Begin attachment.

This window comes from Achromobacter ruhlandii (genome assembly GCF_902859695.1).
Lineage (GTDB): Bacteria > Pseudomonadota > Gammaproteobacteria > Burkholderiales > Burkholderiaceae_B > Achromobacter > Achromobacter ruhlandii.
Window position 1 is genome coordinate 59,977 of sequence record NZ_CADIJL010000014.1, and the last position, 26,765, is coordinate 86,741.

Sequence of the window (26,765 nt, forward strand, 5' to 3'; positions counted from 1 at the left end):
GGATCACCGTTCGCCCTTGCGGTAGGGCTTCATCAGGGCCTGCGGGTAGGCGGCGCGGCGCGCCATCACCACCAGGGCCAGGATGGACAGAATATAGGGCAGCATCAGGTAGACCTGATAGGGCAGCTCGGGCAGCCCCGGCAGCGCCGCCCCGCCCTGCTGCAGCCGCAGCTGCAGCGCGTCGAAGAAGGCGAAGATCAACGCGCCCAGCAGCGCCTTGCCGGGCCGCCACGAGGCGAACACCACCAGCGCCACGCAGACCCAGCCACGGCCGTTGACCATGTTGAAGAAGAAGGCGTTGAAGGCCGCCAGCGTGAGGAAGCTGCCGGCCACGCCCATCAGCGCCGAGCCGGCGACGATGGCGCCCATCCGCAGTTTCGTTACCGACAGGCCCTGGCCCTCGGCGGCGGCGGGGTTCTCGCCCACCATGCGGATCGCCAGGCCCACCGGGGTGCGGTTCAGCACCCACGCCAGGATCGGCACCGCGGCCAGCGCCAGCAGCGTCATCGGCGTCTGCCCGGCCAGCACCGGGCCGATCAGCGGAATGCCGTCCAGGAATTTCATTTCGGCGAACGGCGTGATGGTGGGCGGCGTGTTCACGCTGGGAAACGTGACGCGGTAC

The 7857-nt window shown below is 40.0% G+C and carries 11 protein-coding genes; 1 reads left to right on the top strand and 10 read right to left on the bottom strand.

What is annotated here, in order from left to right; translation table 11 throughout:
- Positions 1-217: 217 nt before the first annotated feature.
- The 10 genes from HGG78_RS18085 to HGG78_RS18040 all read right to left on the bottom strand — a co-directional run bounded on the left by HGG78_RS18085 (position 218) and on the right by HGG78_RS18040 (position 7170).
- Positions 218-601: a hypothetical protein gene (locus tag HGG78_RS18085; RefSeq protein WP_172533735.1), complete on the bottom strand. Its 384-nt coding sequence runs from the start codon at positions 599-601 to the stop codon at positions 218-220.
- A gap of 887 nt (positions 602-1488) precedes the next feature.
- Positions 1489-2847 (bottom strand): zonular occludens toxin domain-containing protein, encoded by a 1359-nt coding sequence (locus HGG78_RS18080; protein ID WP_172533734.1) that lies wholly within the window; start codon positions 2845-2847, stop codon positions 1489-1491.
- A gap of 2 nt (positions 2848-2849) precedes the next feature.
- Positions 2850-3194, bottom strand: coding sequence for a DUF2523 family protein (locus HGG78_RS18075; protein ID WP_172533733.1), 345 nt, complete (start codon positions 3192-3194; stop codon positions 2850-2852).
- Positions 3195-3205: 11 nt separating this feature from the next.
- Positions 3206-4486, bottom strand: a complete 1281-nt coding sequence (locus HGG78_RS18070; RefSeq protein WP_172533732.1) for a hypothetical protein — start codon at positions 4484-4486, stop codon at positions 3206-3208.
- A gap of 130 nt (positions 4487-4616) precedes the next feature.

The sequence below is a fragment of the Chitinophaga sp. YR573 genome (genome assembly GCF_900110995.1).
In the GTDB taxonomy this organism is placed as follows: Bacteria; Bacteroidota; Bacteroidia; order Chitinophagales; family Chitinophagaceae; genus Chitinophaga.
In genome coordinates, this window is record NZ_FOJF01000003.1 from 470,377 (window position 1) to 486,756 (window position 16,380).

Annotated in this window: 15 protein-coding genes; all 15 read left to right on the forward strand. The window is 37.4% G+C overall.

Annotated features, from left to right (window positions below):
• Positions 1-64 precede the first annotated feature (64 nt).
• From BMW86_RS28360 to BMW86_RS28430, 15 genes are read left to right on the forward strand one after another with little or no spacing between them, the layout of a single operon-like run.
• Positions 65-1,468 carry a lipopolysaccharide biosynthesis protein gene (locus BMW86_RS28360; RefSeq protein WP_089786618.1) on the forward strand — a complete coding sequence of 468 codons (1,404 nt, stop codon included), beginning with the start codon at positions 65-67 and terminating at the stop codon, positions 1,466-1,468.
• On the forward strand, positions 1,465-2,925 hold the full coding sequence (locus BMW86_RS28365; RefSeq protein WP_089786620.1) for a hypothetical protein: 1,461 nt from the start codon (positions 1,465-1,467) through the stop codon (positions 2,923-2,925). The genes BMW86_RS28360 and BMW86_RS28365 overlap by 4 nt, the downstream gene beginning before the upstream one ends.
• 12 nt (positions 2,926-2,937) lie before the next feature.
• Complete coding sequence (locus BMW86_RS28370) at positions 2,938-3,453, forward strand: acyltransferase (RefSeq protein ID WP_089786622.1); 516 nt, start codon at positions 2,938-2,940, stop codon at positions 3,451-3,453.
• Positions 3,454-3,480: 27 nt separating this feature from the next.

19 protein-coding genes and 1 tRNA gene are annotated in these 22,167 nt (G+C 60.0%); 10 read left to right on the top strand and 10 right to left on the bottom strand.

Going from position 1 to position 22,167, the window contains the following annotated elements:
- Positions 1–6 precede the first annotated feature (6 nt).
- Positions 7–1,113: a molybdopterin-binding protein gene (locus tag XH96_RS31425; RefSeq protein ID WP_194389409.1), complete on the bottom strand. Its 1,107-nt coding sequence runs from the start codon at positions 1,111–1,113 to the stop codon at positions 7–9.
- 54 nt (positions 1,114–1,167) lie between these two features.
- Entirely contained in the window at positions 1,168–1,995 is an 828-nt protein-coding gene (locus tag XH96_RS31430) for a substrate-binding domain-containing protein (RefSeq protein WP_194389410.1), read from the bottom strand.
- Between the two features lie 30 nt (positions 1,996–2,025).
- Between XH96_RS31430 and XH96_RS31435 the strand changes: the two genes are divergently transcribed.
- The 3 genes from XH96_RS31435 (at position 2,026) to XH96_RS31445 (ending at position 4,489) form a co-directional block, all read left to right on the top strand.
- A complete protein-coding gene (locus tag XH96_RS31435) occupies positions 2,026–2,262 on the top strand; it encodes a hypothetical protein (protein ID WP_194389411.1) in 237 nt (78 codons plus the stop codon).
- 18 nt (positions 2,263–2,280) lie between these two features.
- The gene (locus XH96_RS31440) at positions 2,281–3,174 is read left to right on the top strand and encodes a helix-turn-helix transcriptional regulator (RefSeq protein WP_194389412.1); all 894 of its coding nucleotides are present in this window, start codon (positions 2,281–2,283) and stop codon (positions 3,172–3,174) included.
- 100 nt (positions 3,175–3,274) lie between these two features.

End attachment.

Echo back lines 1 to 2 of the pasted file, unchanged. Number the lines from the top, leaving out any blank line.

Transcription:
This window comes from Achromobacter ruhlandii (genome assembly GCF_902859695.1).
Lineage (GTDB): Bacteria > Pseudomonadota > Gammaproteobacteria > Burkholderiales > Burkholderiaceae_B > Achromobacter > Achromobacter ruhlandii.